6 Mondays, January 12 – February 23 (No seminar on January 19)
9:30–11:30 a.m. at River Campus
Seminar Limit: 16

Recommended text: A number of readings in PDF format will be available before the first seminar meeting. These will also be printed out and available as a packet.

Jerome Stueart earned his Ph.D. in creative writing from Texas Tech University and has been teaching writing workshops for more than 20 years. He is a 1996 recipient of the Milton Fellowship (now sponsored by the journal Image), designed to foster excellence in writing for Christians. His writing has been published in Geist, Geez Magazine, Joyland and many other journals, anthologies, newspapers and magazines. He is the co-editor of Tesseracts 18: Wrestling with Gods, an anthology of faith-inspired science fiction and fantasy. His first book about religion in an altered-history America, One Nation Under Gods, is forthcoming from ChiZine Publications (November 2015); his collection of short stories follows in 2016.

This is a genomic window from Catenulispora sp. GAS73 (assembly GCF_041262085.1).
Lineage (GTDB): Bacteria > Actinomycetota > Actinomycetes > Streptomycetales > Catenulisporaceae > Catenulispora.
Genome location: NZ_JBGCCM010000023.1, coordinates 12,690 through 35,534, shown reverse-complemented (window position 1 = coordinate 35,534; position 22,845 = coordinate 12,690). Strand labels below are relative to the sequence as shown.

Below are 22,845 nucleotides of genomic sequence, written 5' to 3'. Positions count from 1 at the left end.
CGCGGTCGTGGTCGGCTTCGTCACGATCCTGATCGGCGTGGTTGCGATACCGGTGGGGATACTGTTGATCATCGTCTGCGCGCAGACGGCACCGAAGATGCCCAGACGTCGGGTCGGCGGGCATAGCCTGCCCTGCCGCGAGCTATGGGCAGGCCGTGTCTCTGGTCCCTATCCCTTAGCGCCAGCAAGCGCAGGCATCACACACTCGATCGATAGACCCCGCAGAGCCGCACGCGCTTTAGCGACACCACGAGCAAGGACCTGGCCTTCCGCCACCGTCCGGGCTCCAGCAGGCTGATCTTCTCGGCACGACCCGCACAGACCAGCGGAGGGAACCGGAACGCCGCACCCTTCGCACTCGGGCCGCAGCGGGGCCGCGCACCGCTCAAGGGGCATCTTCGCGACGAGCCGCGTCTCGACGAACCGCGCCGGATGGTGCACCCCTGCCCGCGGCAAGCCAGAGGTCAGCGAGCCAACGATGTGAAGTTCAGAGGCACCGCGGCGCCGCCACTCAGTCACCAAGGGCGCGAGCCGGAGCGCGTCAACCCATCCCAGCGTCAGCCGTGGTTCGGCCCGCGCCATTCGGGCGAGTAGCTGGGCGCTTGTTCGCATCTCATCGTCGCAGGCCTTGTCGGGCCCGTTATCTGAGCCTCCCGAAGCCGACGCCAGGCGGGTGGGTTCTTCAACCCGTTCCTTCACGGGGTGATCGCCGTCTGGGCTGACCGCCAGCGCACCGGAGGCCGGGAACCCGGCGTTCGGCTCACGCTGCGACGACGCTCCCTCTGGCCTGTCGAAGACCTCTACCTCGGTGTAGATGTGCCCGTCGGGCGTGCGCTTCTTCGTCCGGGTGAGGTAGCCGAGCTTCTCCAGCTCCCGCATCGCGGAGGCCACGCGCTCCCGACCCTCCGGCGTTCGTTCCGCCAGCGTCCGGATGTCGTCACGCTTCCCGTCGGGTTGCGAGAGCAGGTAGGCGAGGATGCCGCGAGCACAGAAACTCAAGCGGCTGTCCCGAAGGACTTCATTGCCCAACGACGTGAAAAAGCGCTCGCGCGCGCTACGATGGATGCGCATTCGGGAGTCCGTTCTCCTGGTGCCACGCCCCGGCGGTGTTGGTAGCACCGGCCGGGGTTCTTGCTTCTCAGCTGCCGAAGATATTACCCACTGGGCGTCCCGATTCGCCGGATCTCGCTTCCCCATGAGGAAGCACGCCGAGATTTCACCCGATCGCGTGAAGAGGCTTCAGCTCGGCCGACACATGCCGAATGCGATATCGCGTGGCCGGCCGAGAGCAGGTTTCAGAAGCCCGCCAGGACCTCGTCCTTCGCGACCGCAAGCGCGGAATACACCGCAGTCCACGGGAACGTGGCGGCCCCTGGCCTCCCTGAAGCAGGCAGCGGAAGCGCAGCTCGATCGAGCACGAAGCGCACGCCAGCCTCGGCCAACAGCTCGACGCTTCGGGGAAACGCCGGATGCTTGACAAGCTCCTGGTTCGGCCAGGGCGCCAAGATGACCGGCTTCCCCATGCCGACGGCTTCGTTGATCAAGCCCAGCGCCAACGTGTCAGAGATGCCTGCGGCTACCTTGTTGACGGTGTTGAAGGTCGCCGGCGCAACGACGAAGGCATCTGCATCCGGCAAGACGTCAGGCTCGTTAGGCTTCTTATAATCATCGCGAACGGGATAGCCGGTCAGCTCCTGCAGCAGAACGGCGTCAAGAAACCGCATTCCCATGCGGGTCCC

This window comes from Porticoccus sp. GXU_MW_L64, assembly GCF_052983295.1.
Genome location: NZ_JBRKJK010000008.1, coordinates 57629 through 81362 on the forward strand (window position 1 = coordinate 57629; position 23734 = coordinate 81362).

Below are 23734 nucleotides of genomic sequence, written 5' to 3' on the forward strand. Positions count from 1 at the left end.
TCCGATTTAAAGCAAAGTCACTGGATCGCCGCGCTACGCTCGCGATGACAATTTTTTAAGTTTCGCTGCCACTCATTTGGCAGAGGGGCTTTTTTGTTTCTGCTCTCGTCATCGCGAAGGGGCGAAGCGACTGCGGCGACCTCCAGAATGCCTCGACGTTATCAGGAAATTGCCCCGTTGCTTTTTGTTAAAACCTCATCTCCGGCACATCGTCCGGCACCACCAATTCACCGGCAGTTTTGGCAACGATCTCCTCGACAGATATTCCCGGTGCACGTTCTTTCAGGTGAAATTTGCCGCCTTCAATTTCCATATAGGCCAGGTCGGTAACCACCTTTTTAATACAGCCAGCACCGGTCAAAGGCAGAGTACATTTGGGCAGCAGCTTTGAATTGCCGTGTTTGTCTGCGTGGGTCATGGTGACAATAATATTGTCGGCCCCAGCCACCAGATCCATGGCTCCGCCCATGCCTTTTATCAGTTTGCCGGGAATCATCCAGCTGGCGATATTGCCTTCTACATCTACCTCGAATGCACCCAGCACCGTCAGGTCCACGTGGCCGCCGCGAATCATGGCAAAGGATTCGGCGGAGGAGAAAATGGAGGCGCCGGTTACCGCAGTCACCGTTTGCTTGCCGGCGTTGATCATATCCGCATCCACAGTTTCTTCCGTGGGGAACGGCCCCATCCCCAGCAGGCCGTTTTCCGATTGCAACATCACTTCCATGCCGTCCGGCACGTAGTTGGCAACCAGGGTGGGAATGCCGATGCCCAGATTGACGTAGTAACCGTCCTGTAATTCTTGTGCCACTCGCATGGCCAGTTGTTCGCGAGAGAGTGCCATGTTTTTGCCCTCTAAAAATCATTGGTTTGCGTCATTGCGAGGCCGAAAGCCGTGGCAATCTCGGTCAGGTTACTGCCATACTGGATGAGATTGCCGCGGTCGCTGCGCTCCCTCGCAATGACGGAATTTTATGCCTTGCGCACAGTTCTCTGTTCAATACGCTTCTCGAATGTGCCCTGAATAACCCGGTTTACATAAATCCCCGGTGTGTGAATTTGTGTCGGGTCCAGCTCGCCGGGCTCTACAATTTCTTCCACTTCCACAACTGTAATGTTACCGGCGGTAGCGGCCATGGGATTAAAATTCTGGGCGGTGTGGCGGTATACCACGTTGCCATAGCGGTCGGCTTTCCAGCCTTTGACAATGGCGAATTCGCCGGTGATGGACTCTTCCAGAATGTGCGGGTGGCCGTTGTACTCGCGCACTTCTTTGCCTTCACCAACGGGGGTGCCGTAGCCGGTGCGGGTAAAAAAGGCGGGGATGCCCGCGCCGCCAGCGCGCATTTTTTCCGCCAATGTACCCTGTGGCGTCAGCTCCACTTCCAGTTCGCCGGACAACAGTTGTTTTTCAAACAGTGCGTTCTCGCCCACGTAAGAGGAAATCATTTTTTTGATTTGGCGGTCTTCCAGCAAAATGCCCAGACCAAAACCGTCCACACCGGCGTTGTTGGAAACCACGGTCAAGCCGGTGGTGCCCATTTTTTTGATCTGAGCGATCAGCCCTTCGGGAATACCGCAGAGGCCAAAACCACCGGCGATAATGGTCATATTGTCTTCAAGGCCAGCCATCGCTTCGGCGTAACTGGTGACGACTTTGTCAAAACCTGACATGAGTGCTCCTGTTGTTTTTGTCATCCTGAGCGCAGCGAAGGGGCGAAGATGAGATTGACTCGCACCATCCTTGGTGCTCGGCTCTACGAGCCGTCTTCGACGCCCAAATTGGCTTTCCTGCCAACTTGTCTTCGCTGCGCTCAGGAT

For information on how to register for this course, please follow this link.

Gays Will Save the Church: my story in Queer Story Archives

As a science fiction/fantasy writer, I just want to remind folks that we aren’t all alike, and we don’t live in just one bubble. My blog has always been about the experience of being a science fiction/fantasy writer and not just reflecting the genre/writing parts—but about my whole experience of being a Yukoner, of having a faith, of being gay–AND being a science fiction/fantasy writer. So this is part of it.